If you want full-speed Verizon 5G when it comes online around the end of the year, you’re going to have to splash out on one of the company’s premium plans.
We’ve noted before that what is currently billed as 5G by both AT&T and Verizon is often a hybrid of 4G and 5G coverage known as dynamic spectrum sharing (DSS). This offers middling speeds, and has even been described as using “leftover” 4G capacity.
To understand the complicated 5G situation in the US right now, you first need to know that there are low-, mid-, and high-band frequencies that carriers can use. Low-band is slower but offers widespread coverage. High-band, often called mmWave, is very fast but extremely limited in range. Mid-band sits in a sweet spot between the two, with good range and better-than-LTE speeds.
If you were building a 5G network from scratch, you’d probably want a bunch of mid-band spectrum, right? The trouble is, spectrum is a limited resource. Sascha Segan, lead mobile analyst at PCMag and a wealth of 5G knowledge, sums up part of the spectrum problem.
“Our government did not make the right channels available to the carriers,” he says. “Verizon and AT&T have basically just been using leftover odds and ends of their 4G spectrum… putting the 5G encoding on these leftover bits and bobs so they can pop a 5G icon on the screen. And the performance is meaningless.”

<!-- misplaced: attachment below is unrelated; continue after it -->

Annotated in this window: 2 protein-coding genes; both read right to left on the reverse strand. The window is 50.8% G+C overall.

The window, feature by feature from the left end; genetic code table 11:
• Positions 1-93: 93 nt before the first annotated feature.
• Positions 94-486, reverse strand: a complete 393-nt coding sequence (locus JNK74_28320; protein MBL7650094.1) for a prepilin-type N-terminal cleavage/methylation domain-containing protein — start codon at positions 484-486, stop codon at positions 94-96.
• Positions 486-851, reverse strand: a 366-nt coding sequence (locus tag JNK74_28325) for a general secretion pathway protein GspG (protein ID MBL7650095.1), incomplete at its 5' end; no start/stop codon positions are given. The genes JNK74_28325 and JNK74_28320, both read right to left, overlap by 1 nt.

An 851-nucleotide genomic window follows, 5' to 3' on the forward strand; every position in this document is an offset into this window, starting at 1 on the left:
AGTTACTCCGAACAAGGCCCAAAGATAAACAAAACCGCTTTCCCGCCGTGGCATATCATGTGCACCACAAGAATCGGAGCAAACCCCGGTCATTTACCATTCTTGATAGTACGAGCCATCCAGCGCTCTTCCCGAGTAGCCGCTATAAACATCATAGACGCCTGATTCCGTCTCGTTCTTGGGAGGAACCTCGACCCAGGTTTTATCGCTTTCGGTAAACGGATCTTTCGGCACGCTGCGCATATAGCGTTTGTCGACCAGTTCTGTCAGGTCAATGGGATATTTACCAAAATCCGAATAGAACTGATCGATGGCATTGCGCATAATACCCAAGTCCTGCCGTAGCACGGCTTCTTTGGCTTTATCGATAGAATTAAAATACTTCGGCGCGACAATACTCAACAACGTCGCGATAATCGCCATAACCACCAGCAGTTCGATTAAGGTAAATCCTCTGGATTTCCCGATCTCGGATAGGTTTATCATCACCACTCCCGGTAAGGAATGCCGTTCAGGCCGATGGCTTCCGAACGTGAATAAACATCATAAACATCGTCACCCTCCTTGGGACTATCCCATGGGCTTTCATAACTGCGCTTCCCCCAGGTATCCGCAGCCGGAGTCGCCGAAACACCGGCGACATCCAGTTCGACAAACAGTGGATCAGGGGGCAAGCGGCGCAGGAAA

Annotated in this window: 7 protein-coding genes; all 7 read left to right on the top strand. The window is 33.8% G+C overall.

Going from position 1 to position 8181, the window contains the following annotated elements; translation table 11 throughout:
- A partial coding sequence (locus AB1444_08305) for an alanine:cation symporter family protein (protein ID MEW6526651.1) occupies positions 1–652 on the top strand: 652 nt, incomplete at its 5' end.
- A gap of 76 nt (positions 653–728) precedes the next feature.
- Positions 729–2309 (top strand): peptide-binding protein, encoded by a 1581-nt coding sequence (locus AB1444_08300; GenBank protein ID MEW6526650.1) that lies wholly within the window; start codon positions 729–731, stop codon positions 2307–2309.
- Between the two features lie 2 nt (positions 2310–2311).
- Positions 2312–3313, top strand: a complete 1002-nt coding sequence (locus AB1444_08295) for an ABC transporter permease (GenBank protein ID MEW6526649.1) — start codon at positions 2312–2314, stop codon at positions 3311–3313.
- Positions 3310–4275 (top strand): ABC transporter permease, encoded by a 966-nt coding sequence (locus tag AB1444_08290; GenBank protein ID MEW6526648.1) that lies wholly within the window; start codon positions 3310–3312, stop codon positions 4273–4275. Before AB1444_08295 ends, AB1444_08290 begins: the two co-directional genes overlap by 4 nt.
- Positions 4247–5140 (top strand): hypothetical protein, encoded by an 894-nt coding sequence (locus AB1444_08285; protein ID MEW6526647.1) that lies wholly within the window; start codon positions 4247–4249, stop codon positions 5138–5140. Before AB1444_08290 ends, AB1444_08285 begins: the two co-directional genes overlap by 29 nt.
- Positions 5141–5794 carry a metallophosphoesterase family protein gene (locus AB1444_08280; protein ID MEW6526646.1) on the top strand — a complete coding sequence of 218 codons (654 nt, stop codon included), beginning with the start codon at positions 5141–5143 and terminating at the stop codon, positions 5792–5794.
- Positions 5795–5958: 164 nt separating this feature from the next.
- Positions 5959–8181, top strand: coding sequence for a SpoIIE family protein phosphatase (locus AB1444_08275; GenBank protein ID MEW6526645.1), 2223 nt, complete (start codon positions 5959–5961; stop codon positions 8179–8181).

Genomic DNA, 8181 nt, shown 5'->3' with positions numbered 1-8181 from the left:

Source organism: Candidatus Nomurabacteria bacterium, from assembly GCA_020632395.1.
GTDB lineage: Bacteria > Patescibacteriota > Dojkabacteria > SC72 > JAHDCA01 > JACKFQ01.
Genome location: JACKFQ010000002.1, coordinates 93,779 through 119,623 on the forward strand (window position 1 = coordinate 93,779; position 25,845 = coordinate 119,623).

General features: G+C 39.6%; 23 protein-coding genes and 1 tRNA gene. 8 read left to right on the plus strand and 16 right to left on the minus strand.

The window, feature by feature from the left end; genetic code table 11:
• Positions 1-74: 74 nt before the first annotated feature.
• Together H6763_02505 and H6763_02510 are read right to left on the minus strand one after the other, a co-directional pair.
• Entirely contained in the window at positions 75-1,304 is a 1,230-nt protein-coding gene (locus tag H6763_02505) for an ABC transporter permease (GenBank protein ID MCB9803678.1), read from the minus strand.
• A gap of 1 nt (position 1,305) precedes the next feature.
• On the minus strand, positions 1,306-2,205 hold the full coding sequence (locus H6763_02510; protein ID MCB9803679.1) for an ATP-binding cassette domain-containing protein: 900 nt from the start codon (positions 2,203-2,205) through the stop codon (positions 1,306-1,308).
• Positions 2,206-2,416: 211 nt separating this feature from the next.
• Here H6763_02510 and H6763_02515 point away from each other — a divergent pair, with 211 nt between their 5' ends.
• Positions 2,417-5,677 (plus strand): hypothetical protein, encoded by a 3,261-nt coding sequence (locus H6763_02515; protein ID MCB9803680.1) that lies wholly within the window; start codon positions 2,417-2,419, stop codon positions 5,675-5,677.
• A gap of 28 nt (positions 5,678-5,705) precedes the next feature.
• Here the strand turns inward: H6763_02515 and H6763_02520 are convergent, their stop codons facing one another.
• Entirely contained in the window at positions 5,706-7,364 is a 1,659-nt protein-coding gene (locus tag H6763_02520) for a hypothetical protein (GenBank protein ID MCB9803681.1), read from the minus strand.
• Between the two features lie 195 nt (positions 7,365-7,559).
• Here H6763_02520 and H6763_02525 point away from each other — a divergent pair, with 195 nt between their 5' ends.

Full-speed Verizon 5G admission
The Verge reports that although Verizon has bought enough mid-band spectrum to offer full-speed 5G, customers on metered and non-premium plans won’t be able to use it – they will be stuck with DSS.
If you’re on a basic Verizon plan, you’re going to be stuck with the company’s poor performing “nationwide” 5G network — even after critical C-band spectrum comes online. The company revealed in a presentation to investors and confirmed to The Verge that C-band frequencies, and their faster speeds, will only be available to customers on “premium” unlimited plans. Those on metered or the basic Start Unlimited plan will be relegated to slower, low-band 5G.
The iPhone 12 is compatible with C-band 5G, but whether you’ll be able to use it depends on your plan.
The site notes that the carrier does have a track record for offering slower speeds to those on cheaper plans.
This is essentially how the company already treats its ultra-fast mmWave 5G: customers on the base-level unlimited plan don’t have access to this network, while Play More, Do More, and Get More Unlimited subscribers do. Customers on metered plans don’t have mmWave access either, and likewise won’t have C-band, though they can add access to both for an additional fee.
So perhaps we shouldn’t be too surprised. All the same, it does seem a rather cynical approach.
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